Just as he has every day for the past month, Abdul-Malik Ahmad, a web developer from Reston, waits patiently for sunset. Having abstained from food and drink since his pre-dawn breakfast Wednesday morning, Ahmad, sampled a few traditional dates, moments after the sun set Wednesday evening at precisely 4:53 p.m.
It was a quiet scene repeated around thousands of area living rooms this November. For the last month, Ahmad and the estimated 1.2 billion Muslims worldwide have celebrated the Muslim holy month of Ramadan by fasting from sunrise to sunset. This year, as is tradition, Ramadan began with the sighting of the new moon on Oct. 26.
His wife Rahima Ullah, the couple’s two-year-old daughter Sakina, and other friends and family members joined Ahmad in the breaking of the fast. It is common for the evening dinners to be full of family and friends, Ahmad explained. "The fasting teaches us discipline. We live in this fast food culture and we are reminded, over the course of this month, that we need not eat so much," he said. "We spend this month purifying our bodies and our minds."
Following a tradition set by Muhammad, the fast is ended with dates and water and is followed by the sunset prayers and then a bigger dinner.
The holiest month of the Islamic calendar, Ramadan marks the time that Allah delivered the Quran, the Muslim holy book, to Mohammed. In it, Allah instructs his followers not to eat, drink or engage in sexual relations from sunrise to sundown, as a test of their faith. The Hadith, a collection of sayings and deeds from Muhammad, details even more specific instructions on fasting and expected behavior during the holy month of Ramadan. In addition to the five daily prayers, many Muslims recite a special Ramadan prayer called the Taraweh that is recited after the Isha, or nightly prayer.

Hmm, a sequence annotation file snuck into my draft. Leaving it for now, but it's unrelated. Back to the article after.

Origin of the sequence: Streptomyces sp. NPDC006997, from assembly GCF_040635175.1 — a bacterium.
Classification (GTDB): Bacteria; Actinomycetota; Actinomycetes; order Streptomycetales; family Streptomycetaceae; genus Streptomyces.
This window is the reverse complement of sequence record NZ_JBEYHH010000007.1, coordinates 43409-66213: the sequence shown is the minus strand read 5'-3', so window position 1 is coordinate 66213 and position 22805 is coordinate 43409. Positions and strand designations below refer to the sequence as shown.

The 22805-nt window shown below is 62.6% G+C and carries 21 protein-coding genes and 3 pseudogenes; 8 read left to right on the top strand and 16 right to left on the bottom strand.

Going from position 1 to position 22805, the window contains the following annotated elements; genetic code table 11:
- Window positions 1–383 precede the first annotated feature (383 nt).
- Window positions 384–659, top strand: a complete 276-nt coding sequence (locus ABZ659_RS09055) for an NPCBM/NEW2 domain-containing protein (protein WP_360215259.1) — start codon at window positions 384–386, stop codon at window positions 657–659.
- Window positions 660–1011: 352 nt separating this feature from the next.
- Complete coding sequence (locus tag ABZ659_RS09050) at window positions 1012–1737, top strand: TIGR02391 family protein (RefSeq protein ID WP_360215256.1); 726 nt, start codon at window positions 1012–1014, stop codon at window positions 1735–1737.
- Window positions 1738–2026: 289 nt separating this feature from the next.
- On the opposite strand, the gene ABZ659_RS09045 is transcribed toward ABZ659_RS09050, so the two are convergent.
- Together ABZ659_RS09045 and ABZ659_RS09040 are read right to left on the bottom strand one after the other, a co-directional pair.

WHILE FASTING, considered one of the five pillars of Islam, can be difficult, the result is worth it, the couple said. The fast is performed to learn discipline, self-restraint and generosity, while obeying God's commandments. For 30 days, like thousands of area Muslims, Ahmad and Ullah rise before the sun for pre-dawn prayers, called Fajr, and a big breakfast called the called the Sahoor.
Ullah, whose parents emigrated from Bangladesh before she was born, says she looks forward to Ramadan every year. "It’s a way to physically and spiritually improve ourselves. You can’t fix everything in one night, that’s why we need three or four weeks for everything to sink in," Ullah said. "It is also a way for feel what other people in the world — people who are less fortunate than us — feel everyday. We are so blessed in this country, but we are reminded that not everyone is so lucky."
Lisa Hashem, a friend of Ahmad and Ullah from Leesburg, joined the family for their break fast dinner, known as Iftar, last Wednesday. "It’s just such a blessed month and it is important to surround yourself with friends and family," Hashem said. "For me, Ramadan is a chance to really reflect back on the past year."
The 30 days of Ramadan is broken into three 10-day stages, Hashem said. During the first stage, Muslims ask God or Allah for forgiveness. The second stage, believers pray to Allah for mercy. During the last stage, Muslims ask for protection from fire, or Hell. As Christians prepare for Christmas and members of the Jewish faith celebrate Hanukkah, millions of U.S. Muslims like Ahmad look forward to Eid Al Fitr, one the faith's most important holidays, which comes at the end of Ramadan. During Ramadan, many Muslims will re-read the entire Quran.